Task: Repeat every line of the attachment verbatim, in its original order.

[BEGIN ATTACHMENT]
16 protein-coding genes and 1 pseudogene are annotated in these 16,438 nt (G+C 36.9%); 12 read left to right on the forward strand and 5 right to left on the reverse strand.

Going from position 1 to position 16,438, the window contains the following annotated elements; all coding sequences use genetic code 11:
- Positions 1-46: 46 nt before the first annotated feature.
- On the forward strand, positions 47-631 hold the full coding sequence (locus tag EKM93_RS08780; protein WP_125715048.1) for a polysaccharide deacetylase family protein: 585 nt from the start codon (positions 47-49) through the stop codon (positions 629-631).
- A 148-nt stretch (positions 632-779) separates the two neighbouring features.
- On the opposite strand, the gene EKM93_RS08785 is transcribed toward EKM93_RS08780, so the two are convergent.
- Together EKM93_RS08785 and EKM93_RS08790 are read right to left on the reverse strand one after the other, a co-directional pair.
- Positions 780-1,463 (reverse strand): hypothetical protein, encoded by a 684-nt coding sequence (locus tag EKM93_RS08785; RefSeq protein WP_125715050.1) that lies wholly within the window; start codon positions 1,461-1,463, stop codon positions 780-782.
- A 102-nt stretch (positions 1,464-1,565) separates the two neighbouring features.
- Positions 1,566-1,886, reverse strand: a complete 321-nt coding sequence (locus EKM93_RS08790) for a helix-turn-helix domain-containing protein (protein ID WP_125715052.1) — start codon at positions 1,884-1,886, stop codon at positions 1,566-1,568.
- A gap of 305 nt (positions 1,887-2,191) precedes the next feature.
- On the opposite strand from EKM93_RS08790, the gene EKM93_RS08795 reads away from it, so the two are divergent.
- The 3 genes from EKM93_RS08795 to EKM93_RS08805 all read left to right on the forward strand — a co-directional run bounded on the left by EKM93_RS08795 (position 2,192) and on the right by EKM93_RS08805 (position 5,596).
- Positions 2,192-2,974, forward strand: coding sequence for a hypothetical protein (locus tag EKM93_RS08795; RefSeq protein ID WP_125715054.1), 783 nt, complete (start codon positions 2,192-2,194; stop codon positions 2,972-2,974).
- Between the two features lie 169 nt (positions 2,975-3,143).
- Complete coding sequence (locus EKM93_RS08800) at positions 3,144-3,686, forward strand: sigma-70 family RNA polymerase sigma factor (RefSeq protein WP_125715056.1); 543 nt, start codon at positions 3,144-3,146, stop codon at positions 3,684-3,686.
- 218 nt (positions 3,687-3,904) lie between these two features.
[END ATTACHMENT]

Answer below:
16 protein-coding genes and 1 pseudogene are annotated in these 16,438 nt (G+C 36.9%); 12 read left to right on the forward strand and 5 right to left on the reverse strand.

Going from position 1 to position 16,438, the window contains the following annotated elements; all coding sequences use genetic code 11:
- Positions 1-46: 46 nt before the first annotated feature.
- On the forward strand, positions 47-631 hold the full coding sequence (locus tag EKM93_RS08780; protein WP_125715048.1) for a polysaccharide deacetylase family protein: 585 nt from the start codon (positions 47-49) through the stop codon (positions 629-631).
- A 148-nt stretch (positions 632-779) separates the two neighbouring features.
- On the opposite strand, the gene EKM93_RS08785 is transcribed toward EKM93_RS08780, so the two are convergent.
- Together EKM93_RS08785 and EKM93_RS08790 are read right to left on the reverse strand one after the other, a co-directional pair.
- Positions 780-1,463 (reverse strand): hypothetical protein, encoded by a 684-nt coding sequence (locus tag EKM93_RS08785; RefSeq protein WP_125715050.1) that lies wholly within the window; start codon positions 1,461-1,463, stop codon positions 780-782.
- A 102-nt stretch (positions 1,464-1,565) separates the two neighbouring features.
- Positions 1,566-1,886, reverse strand: a complete 321-nt coding sequence (locus EKM93_RS08790) for a helix-turn-helix domain-containing protein (protein ID WP_125715052.1) — start codon at positions 1,884-1,886, stop codon at positions 1,566-1,568.
- A gap of 305 nt (positions 1,887-2,191) precedes the next feature.
- On the opposite strand from EKM93_RS08790, the gene EKM93_RS08795 reads away from it, so the two are divergent.
- The 3 genes from EKM93_RS08795 to EKM93_RS08805 all read left to right on the forward strand — a co-directional run bounded on the left by EKM93_RS08795 (position 2,192) and on the right by EKM93_RS08805 (position 5,596).
- Positions 2,192-2,974, forward strand: coding sequence for a hypothetical protein (locus tag EKM93_RS08795; RefSeq protein ID WP_125715054.1), 783 nt, complete (start codon positions 2,192-2,194; stop codon positions 2,972-2,974).
- Between the two features lie 169 nt (positions 2,975-3,143).
- Complete coding sequence (locus EKM93_RS08800) at positions 3,144-3,686, forward strand: sigma-70 family RNA polymerase sigma factor (RefSeq protein WP_125715056.1); 543 nt, start codon at positions 3,144-3,146, stop codon at positions 3,684-3,686.
- 218 nt (positions 3,687-3,904) lie between these two features.